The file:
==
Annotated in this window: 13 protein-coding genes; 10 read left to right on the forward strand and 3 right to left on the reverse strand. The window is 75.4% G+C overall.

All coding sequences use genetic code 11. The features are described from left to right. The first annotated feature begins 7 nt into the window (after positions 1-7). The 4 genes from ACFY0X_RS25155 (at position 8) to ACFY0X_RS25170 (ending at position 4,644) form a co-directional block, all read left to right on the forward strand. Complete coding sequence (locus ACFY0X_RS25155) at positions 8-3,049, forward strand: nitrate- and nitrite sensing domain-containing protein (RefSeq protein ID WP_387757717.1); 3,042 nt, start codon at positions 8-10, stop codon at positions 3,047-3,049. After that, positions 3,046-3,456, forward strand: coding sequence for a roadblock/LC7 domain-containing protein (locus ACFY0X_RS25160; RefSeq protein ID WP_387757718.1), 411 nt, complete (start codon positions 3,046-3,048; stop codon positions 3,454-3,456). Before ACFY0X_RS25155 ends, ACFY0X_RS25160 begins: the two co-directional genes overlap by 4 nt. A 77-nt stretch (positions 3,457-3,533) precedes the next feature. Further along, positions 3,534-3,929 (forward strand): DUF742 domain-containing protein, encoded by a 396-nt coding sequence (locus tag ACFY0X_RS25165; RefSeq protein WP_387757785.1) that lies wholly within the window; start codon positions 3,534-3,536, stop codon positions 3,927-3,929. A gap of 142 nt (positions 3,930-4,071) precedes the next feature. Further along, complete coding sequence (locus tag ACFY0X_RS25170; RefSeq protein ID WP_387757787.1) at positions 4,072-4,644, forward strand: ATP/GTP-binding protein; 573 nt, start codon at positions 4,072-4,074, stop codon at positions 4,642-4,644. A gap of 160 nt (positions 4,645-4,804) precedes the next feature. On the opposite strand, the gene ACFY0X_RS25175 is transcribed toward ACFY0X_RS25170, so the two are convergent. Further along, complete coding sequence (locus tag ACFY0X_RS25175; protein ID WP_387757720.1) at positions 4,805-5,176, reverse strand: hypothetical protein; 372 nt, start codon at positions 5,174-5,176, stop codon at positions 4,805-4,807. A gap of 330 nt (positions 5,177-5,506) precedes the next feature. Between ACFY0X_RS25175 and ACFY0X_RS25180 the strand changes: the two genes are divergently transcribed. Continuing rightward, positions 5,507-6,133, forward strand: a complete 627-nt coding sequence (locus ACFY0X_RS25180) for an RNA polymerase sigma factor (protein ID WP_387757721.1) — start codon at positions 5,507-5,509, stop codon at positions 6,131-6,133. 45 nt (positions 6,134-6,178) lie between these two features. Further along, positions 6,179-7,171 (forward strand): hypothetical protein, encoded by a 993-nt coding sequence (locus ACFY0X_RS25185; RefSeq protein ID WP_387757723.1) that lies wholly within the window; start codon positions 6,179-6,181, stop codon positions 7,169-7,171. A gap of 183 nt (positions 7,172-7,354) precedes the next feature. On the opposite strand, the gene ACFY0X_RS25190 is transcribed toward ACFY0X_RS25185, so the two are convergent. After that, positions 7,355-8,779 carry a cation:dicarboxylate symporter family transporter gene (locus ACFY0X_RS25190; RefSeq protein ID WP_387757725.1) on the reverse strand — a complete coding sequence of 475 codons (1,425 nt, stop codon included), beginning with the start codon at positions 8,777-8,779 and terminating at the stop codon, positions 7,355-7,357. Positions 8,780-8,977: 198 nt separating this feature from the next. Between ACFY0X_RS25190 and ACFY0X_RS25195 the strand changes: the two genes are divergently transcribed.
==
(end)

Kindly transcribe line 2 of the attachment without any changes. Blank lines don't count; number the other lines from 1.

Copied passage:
All coding sequences use genetic code 11. The features are described from left to right. The first annotated feature begins 7 nt into the window (after positions 1-7). The 4 genes from ACFY0X_RS25155 (at position 8) to ACFY0X_RS25170 (ending at position 4,644) form a co-directional block, all read left to right on the forward strand. Complete coding sequence (locus ACFY0X_RS25155) at positions 8-3,049, forward strand: nitrate- and nitrite sensing domain-containing protein (RefSeq protein ID WP_387757717.1); 3,042 nt, start codon at positions 8-10, stop codon at positions 3,047-3,049. After that, positions 3,046-3,456, forward strand: coding sequence for a roadblock/LC7 domain-containing protein (locus ACFY0X_RS25160; RefSeq protein ID WP_387757718.1), 411 nt, complete (start codon positions 3,046-3,048; stop codon positions 3,454-3,456). Before ACFY0X_RS25155 ends, ACFY0X_RS25160 begins: the two co-directional genes overlap by 4 nt. A 77-nt stretch (positions 3,457-3,533) precedes the next feature. Further along, positions 3,534-3,929 (forward strand): DUF742 domain-containing protein, encoded by a 396-nt coding sequence (locus tag ACFY0X_RS25165; RefSeq protein WP_387757785.1) that lies wholly within the window; start codon positions 3,534-3,536, stop codon positions 3,927-3,929. A gap of 142 nt (positions 3,930-4,071) precedes the next feature. Further along, complete coding sequence (locus tag ACFY0X_RS25170; RefSeq protein ID WP_387757787.1) at positions 4,072-4,644, forward strand: ATP/GTP-binding protein; 573 nt, start codon at positions 4,072-4,074, stop codon at positions 4,642-4,644. A gap of 160 nt (positions 4,645-4,804) precedes the next feature. On the opposite strand, the gene ACFY0X_RS25175 is transcribed toward ACFY0X_RS25170, so the two are convergent. Further along, complete coding sequence (locus tag ACFY0X_RS25175; protein ID WP_387757720.1) at positions 4,805-5,176, reverse strand: hypothetical protein; 372 nt, start codon at positions 5,174-5,176, stop codon at positions 4,805-4,807. A gap of 330 nt (positions 5,177-5,506) precedes the next feature. Between ACFY0X_RS25175 and ACFY0X_RS25180 the strand changes: the two genes are divergently transcribed. Continuing rightward, positions 5,507-6,133, forward strand: a complete 627-nt coding sequence (locus ACFY0X_RS25180) for an RNA polymerase sigma factor (protein ID WP_387757721.1) — start codon at positions 5,507-5,509, stop codon at positions 6,131-6,133. 45 nt (positions 6,134-6,178) lie between these two features. Further along, positions 6,179-7,171 (forward strand): hypothetical protein, encoded by a 993-nt coding sequence (locus ACFY0X_RS25185; RefSeq protein ID WP_387757723.1) that lies wholly within the window; start codon positions 6,179-6,181, stop codon positions 7,169-7,171. A gap of 183 nt (positions 7,172-7,354) precedes the next feature. On the opposite strand, the gene ACFY0X_RS25190 is transcribed toward ACFY0X_RS25185, so the two are convergent. After that, positions 7,355-8,779 carry a cation:dicarboxylate symporter family transporter gene (locus ACFY0X_RS25190; RefSeq protein ID WP_387757725.1) on the reverse strand — a complete coding sequence of 475 codons (1,425 nt, stop codon included), beginning with the start codon at positions 8,777-8,779 and terminating at the stop codon, positions 7,355-7,357. Positions 8,780-8,977: 198 nt separating this feature from the next. Between ACFY0X_RS25190 and ACFY0X_RS25195 the strand changes: the two genes are divergently transcribed.